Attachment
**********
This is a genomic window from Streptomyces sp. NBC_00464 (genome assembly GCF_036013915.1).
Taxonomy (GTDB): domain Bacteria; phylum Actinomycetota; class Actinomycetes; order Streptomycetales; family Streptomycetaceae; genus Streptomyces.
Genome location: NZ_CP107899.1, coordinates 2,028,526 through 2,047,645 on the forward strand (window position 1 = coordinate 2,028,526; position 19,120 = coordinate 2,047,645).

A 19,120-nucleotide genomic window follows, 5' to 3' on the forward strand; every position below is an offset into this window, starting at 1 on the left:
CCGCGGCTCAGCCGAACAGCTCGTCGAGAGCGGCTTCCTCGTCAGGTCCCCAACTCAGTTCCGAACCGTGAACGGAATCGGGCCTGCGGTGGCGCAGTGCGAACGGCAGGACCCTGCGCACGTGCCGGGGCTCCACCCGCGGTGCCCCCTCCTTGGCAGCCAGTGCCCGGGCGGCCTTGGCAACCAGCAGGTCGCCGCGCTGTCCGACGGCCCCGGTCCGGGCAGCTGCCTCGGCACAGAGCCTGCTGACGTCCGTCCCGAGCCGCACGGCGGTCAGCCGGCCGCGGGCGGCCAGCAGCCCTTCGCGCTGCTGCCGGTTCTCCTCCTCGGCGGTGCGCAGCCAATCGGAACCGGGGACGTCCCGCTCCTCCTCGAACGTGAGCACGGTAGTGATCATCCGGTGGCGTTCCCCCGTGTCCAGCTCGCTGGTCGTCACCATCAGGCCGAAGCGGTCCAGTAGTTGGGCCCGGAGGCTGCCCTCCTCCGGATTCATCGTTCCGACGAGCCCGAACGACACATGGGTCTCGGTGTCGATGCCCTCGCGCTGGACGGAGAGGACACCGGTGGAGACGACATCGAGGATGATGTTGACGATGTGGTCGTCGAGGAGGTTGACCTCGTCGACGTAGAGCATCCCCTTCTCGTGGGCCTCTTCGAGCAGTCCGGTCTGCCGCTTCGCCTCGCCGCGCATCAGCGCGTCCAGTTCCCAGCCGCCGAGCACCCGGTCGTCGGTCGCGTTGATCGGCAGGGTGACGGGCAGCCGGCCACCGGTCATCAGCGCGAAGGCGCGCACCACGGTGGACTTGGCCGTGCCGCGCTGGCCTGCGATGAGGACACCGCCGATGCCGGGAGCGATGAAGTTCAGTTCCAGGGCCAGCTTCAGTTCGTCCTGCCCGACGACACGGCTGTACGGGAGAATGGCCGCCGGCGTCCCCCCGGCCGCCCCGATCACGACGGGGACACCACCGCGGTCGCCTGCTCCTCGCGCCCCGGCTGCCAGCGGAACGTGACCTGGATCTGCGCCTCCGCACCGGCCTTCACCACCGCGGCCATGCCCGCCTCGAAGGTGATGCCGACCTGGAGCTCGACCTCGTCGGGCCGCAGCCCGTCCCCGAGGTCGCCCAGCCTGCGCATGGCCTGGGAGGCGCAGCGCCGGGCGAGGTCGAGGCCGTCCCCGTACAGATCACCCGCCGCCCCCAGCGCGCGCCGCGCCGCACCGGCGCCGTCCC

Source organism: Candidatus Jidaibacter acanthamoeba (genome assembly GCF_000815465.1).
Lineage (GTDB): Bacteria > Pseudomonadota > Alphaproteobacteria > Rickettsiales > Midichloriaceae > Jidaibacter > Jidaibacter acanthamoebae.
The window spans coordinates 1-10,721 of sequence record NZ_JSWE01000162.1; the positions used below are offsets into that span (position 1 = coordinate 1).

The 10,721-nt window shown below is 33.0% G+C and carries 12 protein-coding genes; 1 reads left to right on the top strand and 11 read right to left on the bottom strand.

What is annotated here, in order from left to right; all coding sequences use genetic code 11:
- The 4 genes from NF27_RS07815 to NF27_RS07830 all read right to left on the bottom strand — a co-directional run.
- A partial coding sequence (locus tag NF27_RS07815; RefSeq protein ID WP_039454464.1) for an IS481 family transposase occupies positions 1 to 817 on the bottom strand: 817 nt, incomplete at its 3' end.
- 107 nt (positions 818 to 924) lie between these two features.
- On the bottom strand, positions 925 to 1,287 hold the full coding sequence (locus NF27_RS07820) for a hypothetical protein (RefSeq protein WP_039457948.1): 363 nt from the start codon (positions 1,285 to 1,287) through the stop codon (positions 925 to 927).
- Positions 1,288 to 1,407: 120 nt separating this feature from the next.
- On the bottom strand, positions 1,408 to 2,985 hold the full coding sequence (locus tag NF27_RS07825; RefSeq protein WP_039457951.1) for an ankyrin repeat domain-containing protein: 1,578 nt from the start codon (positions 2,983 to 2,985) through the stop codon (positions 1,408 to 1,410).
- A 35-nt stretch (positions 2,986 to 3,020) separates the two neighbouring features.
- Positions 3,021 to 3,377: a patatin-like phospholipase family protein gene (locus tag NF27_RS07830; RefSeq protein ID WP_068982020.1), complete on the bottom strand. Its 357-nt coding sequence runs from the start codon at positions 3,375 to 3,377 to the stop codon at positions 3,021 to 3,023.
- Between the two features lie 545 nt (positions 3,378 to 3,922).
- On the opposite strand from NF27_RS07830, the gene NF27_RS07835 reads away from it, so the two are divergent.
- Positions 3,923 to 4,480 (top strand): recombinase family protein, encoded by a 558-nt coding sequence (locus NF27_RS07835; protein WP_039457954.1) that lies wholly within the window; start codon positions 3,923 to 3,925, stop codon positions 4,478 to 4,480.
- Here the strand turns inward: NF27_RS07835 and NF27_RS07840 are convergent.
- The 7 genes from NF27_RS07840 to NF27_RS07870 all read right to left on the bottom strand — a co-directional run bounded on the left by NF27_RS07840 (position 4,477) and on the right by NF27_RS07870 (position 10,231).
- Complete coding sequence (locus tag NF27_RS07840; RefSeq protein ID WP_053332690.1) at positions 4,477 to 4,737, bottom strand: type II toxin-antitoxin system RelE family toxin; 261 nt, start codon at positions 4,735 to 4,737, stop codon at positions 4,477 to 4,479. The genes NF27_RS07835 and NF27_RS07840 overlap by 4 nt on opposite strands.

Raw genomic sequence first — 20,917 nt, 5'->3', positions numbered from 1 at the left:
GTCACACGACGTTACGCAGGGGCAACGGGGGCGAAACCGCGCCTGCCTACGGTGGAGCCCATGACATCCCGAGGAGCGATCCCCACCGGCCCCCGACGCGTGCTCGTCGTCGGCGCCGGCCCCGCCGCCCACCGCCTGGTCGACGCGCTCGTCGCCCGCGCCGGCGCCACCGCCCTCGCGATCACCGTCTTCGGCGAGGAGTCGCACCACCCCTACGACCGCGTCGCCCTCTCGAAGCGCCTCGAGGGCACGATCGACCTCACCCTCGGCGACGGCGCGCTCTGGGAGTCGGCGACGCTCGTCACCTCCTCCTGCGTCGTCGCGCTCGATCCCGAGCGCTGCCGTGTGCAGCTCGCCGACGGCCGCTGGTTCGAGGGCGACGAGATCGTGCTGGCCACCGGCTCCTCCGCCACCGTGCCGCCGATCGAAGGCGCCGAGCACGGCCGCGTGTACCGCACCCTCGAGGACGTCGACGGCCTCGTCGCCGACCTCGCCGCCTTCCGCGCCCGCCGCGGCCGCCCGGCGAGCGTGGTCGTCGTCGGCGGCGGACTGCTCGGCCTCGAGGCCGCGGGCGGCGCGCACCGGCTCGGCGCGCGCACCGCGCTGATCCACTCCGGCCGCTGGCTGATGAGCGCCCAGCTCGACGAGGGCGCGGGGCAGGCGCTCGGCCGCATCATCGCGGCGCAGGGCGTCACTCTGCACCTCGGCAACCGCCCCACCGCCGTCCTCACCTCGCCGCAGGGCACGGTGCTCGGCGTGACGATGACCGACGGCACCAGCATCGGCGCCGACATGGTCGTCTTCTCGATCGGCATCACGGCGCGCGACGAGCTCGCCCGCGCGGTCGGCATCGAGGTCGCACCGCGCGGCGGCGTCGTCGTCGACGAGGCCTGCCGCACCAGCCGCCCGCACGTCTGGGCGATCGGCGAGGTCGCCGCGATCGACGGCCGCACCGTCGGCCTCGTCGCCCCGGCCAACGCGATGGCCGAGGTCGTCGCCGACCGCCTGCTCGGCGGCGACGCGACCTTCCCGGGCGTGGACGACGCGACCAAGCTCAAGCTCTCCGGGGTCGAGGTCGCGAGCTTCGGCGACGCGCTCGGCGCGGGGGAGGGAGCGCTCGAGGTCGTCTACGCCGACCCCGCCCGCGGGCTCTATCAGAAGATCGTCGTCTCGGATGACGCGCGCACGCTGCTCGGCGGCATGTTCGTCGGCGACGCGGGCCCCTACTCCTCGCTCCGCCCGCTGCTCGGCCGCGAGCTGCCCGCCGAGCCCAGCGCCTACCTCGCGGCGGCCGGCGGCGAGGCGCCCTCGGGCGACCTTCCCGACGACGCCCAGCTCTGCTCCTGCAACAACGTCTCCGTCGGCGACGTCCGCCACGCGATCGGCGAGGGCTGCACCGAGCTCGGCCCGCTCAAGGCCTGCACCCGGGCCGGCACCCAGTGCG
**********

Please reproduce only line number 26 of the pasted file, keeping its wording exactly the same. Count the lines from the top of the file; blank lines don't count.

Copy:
GTCACACGACGTTACGCAGGGGCAACGGGGGCGAAACCGCGCCTGCCTACGGTGGAGCCCATGACATCCCGAGGAGCGATCCCCACCGGCCCCCGACGCGTGCTCGTCGTCGGCGCCGGCCCCGCCGCCCACCGCCTGGTCGACGCGCTCGTCGCCCGCGCCGGCGCCACCGCCCTCGCGATCACCGTCTTCGGCGAGGAGTCGCACCACCCCTACGACCGCGTCGCCCTCTCGAAGCGCCTCGAGGGCACGATCGACCTCACCCTCGGCGACGGCGCGCTCTGGGAGTCGGCGACGCTCGTCACCTCCTCCTGCGTCGTCGCGCTCGATCCCGAGCGCTGCCGTGTGCAGCTCGCCGACGGCCGCTGGTTCGAGGGCGACGAGATCGTGCTGGCCACCGGCTCCTCCGCCACCGTGCCGCCGATCGAAGGCGCCGAGCACGGCCGCGTGTACCGCACCCTCGAGGACGTCGACGGCCTCGTCGCCGACCTCGCCGCCTTCCGCGCCCGCCGCGGCCGCCCGGCGAGCGTGGTCGTCGTCGGCGGCGGACTGCTCGGCCTCGAGGCCGCGGGCGGCGCGCACCGGCTCGGCGCGCGCACCGCGCTGATCCACTCCGGCCGCTGGCTGATGAGCGCCCAGCTCGACGAGGGCGCGGGGCAGGCGCTCGGCCGCATCATCGCGGCGCAGGGCGTCACTCTGCACCTCGGCAACCGCCCCACCGCCGTCCTCACCTCGCCGCAGGGCACGGTGCTCGGCGTGACGATGACCGACGGCACCAGCATCGGCGCCGACATGGTCGTCTTCTCGATCGGCATCACGGCGCGCGACGAGCTCGCCCGCGCGGTCGGCATCGAGGTCGCACCGCGCGGCGGCGTCGTCGTCGACGAGGCCTGCCGCACCAGCCGCCCGCACGTCTGGGCGATCGGCGAGGTCGCCGCGATCGACGGCCGCACCGTCGGCCTCGTCGCCCCGGCCAACGCGATGGCCGAGGTCGTCGCCGACCGCCTGCTCGGCGGCGACGCGACCTTCCCGGGCGTGGACGACGCGACCAAGCTCAAGCTCTCCGGGGTCGAGGTCGCGAGCTTCGGCGACGCGCTCGGCGCGGGGGAGGGAGCGCTCGAGGTCGTCTACGCCGACCCCGCCCGCGGGCTCTATCAGAAGATCGTCGTCTCGGATGACGCGCGCACGCTGCTCGGCGGCATGTTCGTCGGCGACGCGGGCCCCTACTCCTCGCTCCGCCCGCTGCTCGGCCGCGAGCTGCCCGCCGAGCCCAGCGCCTACCTCGCGGCGGCCGGCGGCGAGGCGCCCTCGGGCGACCTTCCCGACGACGCCCAGCTCTGCTCCTGCAACAACGTCTCCGTCGGCGACGTCCGCCACGCGATCGGCGAGGGCTGCACCGAGCTCGGCCCGCTCAAGGCCTGCACCCGGGCCGGCACCCAGTGCG